Parishes have another practical benefit. The bulletin costs are covered by the advertising in the back pages. The printer guarantees contractual advertisers, local businesses and services, they will get 52-times-a-year exposure. This section also works for the parishioners in another way. Someone looking for a plumber, for instance, can first turn to the bulletin.
But the major point of the church bulletin is communicating to evangelize effectively to bring people closer to Christ. As Luedtke noted, “We believe that vibrant churches matter.”
Many church bulletins are linked to parish profiles at the LPi-managed ParishesOnline.com.
Studying the analytics of their trove of bulletins, Luedtke has discovered that the “No. 1 thing people do [at the site] is go to the church bulletin.” This became especially clear with the amount of traffic on ParishesOnline from Florida during the time “snowbirds” winter there “but still want to stay connected to their [home] church.”
At St. Jude parish in Chalfont, Pennsylvania, communications coordinator Jeannette Williams has witnessed a decrease in the number of bulletins the church was printing simply because more people were looking at it online as part of the parish’s weekly e-newsletter. She said it was not a matter of the bulletin losing importance, only in the method of looking at it: increasingly on the parish website. “Bulletins are usually first, with the highest number of pages visited,” she said. “And Mass times are a common search.”
Parishioner Lucy Jones regularly reads the church bulletin because it brings her into the St. Jude’s community. Jones makes sure to read “names of those sick and deceased so I can pray for them and their families. Parishioners should read the bulletin to more fully engage in our parish. Our relationship with God calls for us to be part of the church community, and without knowing what’s going on, we miss out on the joy of that relationship.” While Donna Cushing is a digital reader, turning more to the e-newsletter, there’s always a printed bulletin at home for her family. Cushing always reads the pastor’s message. “I always look for that first thing, and then the upcoming Mass intentions … and for upcoming events that may be happening in the parish, such as Bible studies.”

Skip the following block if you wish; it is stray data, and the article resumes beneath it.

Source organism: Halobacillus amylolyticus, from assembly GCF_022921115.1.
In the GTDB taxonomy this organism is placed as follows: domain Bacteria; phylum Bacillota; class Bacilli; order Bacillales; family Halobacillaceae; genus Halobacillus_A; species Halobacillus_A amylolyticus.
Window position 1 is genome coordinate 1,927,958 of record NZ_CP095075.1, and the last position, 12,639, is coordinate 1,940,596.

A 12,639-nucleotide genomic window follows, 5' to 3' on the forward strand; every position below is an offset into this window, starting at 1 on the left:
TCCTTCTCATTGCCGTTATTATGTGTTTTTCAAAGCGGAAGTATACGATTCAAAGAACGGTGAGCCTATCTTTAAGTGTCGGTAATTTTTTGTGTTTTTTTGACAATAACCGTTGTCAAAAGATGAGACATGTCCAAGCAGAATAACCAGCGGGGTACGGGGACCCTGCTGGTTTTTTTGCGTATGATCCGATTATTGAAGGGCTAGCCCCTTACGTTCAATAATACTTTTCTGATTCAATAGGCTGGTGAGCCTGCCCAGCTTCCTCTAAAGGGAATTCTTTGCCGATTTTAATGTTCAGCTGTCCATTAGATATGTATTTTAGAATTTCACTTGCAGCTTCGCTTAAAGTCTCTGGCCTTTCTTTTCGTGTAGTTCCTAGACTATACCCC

In Texas, St. Laurence parishioner Nick Stulak also opens the weekly bulletin and finds the “reflection or message from the pastor that’s either meditative or a natural question for reflection,” he said. He believes the bulletin is “an essential communication link between the parish leadership and the entire congregation.” And from time to time he has reached out to advertisers for pricing and quotes.
At Christ the Redeemer Catholic Church and School in Houston, director of communications Bridget Richardson said the parish of nearly 8,000 families has about 8,000 unique users in the church’s Flocknote system.
At the same time, “We love print material. That should not go away. We put importance on the [hard-copy] bulletins,” Richardson emphasized. “It’s a supplement to the digital we do.” Christ the Redeemer’s bulletins are printed by the archdiocese, but design and content are done in house by Richardson and another staffer. “It’s user-friendly,” Richardson said. “It helps them [parishioners] to see where the church fits into their calendar. They can see, ‘This is going on on Monday, and I can go to that meeting on Monday.’”
She highlighted other significant benefits of the printed bulletin. When you’re “directly handing the bulletin to someone, it’s a beautiful connection to make that they may never make digitally,” she said.
She also likes the feedback. Richardson realizes, “Yes, they’re reading it and mulling over it.” She’s even heard from young adults who shared, “I picked up a bulletin and thought I’d attend a meeting. Or my grandmother handed this to me, and I thought I’d come [to a group event].”
Richardson sees the bulletin as “vital,” making “that tactile connection with people,” she said. “It all comes back to evangelization and Jesus and trying to be Christ for others.”
Joseph Pronechen is a
Register staff writer.
Editor's Note: This story was updated March 7 at 2:53pm Eastern to better reflect the viewpoint of Flocknote.